Probabilistic Reasoning with Graphical Models
STAT 593A Spring Quarter 2005


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UW Statistics

UW Electrical Engineering

UW Computer Science

  • First lecture Wed Mar 31, 2:30-3:50 SIG 229
Instructors:Marina Meila and Jeff Bilmes

Brief description
The course starts with an introduction to graphical probability models (or belief networks) focusing on the rules of inference in graphs. We then introduce the classic exact belief propagation algorithms (i.e the junction tree algorithm). For the second part of the course we focus on modern approximate algorithms, used for belief propagation in large or dense graphs. We will discuss application in speech and language, image processing, computational biology, and other areas. We will also show that probabilistic reasoning algorithms are a subclass of a much larger class of algorithms, which could be loosely termed "local propagation on AND-OR graphs". The connections to, for instance dynamic programming and constraint propagation will be discussed.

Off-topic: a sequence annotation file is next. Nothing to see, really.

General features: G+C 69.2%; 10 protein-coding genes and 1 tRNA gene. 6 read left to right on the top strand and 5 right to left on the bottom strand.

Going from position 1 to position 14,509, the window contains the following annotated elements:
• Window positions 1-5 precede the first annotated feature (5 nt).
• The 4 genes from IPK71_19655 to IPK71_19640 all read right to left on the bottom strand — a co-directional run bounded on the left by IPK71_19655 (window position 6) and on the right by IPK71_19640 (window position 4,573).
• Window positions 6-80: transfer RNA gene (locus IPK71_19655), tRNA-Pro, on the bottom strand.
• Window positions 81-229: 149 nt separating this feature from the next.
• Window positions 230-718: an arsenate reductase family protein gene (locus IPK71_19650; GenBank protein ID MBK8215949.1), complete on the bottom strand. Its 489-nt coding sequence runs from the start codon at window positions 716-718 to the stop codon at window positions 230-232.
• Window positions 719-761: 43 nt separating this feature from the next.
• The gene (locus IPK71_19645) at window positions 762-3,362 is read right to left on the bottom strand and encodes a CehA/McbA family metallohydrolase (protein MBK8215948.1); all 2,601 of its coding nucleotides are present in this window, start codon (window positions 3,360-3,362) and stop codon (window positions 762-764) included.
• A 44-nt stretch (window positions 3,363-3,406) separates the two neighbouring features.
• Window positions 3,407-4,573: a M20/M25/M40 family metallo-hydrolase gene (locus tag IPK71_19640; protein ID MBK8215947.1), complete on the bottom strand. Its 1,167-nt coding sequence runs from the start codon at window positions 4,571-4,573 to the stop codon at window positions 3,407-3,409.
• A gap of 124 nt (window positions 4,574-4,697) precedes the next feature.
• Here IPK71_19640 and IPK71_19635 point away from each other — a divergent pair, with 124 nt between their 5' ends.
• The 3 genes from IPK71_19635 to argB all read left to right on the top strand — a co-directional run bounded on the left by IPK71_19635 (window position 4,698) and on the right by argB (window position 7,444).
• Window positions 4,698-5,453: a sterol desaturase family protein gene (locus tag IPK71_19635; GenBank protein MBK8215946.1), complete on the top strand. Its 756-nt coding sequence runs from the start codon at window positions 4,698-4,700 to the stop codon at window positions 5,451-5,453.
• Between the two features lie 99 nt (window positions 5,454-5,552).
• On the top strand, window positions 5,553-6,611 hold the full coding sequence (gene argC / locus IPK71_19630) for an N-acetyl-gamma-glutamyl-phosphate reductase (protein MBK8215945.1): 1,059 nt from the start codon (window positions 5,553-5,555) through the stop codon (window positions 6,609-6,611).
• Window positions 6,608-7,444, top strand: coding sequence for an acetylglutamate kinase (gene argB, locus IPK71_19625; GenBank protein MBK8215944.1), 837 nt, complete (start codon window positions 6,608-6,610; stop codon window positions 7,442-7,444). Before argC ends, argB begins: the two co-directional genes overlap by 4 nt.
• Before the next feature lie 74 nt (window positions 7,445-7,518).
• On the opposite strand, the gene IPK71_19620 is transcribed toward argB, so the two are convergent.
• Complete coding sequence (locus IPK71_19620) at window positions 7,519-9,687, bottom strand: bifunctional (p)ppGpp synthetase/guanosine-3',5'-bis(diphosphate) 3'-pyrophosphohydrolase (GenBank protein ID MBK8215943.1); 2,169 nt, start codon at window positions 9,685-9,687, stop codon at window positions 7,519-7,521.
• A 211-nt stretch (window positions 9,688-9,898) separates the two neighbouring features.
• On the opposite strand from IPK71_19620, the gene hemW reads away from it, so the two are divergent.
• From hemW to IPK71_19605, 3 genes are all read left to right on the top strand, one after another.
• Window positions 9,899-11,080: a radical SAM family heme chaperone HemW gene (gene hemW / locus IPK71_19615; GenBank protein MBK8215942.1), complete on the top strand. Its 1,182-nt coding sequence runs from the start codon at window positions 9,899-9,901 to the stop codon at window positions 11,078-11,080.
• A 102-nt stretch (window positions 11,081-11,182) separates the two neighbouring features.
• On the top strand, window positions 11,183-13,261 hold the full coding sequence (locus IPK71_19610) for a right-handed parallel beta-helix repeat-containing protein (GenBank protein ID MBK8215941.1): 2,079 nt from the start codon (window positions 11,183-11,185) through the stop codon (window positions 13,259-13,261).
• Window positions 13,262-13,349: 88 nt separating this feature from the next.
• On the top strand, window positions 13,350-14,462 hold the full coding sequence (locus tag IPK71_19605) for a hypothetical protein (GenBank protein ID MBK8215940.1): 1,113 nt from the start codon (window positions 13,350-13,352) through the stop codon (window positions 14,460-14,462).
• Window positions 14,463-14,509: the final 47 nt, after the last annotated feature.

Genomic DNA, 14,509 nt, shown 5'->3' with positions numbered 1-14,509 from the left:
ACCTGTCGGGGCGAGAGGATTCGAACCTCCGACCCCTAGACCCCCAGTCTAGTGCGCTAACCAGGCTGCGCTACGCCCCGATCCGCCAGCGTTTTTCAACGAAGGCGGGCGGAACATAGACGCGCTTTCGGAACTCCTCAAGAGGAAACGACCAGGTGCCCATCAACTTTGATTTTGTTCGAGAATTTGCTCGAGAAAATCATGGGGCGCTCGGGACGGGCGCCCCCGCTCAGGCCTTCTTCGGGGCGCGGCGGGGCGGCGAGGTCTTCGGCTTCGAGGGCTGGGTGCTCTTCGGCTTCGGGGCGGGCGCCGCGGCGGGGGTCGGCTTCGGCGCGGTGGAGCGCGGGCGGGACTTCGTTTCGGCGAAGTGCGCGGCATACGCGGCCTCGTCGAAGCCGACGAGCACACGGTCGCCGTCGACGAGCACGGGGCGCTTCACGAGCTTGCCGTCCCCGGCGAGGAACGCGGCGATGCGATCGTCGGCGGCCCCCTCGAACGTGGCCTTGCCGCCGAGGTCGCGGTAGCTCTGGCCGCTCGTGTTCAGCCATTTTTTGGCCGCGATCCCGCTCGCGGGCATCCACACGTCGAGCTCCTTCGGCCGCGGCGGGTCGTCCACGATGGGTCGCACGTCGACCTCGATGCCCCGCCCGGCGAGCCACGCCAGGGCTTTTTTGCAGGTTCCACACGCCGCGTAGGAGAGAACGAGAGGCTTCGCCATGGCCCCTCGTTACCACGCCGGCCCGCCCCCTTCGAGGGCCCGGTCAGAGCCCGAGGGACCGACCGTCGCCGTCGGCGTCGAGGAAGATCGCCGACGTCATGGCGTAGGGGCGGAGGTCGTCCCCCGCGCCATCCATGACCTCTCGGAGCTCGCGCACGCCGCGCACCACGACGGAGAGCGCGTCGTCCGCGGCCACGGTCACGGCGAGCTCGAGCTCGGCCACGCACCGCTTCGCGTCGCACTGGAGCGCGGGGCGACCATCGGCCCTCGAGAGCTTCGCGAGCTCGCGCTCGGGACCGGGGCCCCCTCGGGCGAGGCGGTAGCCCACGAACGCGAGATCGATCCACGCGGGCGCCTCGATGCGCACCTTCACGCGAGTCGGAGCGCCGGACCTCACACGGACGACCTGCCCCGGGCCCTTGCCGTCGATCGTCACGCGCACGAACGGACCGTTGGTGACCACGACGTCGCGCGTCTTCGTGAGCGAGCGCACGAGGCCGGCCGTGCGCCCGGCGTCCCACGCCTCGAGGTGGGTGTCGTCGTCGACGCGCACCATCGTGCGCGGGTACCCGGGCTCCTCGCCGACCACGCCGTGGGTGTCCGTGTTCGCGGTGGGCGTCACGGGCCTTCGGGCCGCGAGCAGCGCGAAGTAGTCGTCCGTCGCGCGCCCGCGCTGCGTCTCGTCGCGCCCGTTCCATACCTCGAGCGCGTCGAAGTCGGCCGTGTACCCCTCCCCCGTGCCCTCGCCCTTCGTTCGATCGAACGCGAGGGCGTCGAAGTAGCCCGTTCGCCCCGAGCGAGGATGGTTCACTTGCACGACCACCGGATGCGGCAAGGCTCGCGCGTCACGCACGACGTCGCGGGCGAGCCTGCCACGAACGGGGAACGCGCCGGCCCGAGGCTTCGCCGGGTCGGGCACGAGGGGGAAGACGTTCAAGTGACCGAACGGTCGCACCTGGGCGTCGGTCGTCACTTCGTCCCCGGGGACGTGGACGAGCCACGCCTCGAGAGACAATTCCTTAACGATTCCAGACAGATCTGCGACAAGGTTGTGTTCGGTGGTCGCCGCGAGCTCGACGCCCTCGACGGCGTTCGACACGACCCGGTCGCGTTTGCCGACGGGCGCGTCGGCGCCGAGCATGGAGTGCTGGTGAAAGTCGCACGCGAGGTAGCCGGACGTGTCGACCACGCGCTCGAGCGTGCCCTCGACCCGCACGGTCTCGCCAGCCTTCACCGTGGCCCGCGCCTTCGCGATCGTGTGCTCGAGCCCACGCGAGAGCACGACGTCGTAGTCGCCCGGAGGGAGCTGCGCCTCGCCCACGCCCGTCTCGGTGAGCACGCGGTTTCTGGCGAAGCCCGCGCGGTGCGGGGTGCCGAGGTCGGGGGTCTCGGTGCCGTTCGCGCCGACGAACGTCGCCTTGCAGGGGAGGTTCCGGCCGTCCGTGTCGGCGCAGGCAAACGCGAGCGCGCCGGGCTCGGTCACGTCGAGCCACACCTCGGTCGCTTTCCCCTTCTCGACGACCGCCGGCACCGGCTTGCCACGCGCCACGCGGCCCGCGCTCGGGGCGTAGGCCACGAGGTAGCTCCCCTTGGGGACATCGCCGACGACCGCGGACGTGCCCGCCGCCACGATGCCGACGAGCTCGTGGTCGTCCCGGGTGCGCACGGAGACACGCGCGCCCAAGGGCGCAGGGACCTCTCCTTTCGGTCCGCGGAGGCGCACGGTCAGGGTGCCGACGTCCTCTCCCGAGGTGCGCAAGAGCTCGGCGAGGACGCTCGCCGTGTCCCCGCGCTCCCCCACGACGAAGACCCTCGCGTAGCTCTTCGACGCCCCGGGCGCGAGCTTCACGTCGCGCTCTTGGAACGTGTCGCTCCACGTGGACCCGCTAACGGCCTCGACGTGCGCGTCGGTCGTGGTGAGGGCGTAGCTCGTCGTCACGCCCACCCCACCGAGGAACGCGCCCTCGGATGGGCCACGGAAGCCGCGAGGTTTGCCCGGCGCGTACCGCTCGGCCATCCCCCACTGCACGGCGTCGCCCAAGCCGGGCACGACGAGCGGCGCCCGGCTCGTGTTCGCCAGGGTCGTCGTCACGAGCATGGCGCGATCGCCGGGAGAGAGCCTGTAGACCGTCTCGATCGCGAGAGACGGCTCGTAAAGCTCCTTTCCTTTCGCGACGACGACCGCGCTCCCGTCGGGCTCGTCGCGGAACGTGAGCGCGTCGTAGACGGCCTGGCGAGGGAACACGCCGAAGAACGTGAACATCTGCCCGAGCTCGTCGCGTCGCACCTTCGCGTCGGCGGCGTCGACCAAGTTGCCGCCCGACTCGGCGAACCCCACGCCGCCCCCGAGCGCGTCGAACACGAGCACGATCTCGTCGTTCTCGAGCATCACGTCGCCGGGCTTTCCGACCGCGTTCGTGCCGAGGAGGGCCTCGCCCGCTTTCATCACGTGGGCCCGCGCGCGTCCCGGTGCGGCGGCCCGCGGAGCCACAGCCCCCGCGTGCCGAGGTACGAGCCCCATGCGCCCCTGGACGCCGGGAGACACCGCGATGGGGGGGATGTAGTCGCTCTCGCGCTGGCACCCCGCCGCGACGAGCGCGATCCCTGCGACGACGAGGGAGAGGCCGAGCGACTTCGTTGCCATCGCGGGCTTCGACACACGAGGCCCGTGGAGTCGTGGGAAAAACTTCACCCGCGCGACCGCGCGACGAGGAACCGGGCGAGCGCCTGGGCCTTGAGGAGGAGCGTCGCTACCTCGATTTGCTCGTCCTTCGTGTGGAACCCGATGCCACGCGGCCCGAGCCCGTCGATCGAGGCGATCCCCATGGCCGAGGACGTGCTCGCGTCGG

Lectures: Wednesday 2:30 - 4:20
Office hours:TBA

Prerequisites: basic notions of probability (at the level of STAT 390/391/394), basics of algorithms and complexity.

Format: One two hour lecture/discussion weekly. Typically, the instructors will start by presenting each topic, then we will progress towards an open discussion. The reading materials will be course notes plus original research and tutorial papers.

Graded: 3 credits based on mini-projects/homework and participation in class.

Course home page: (this page)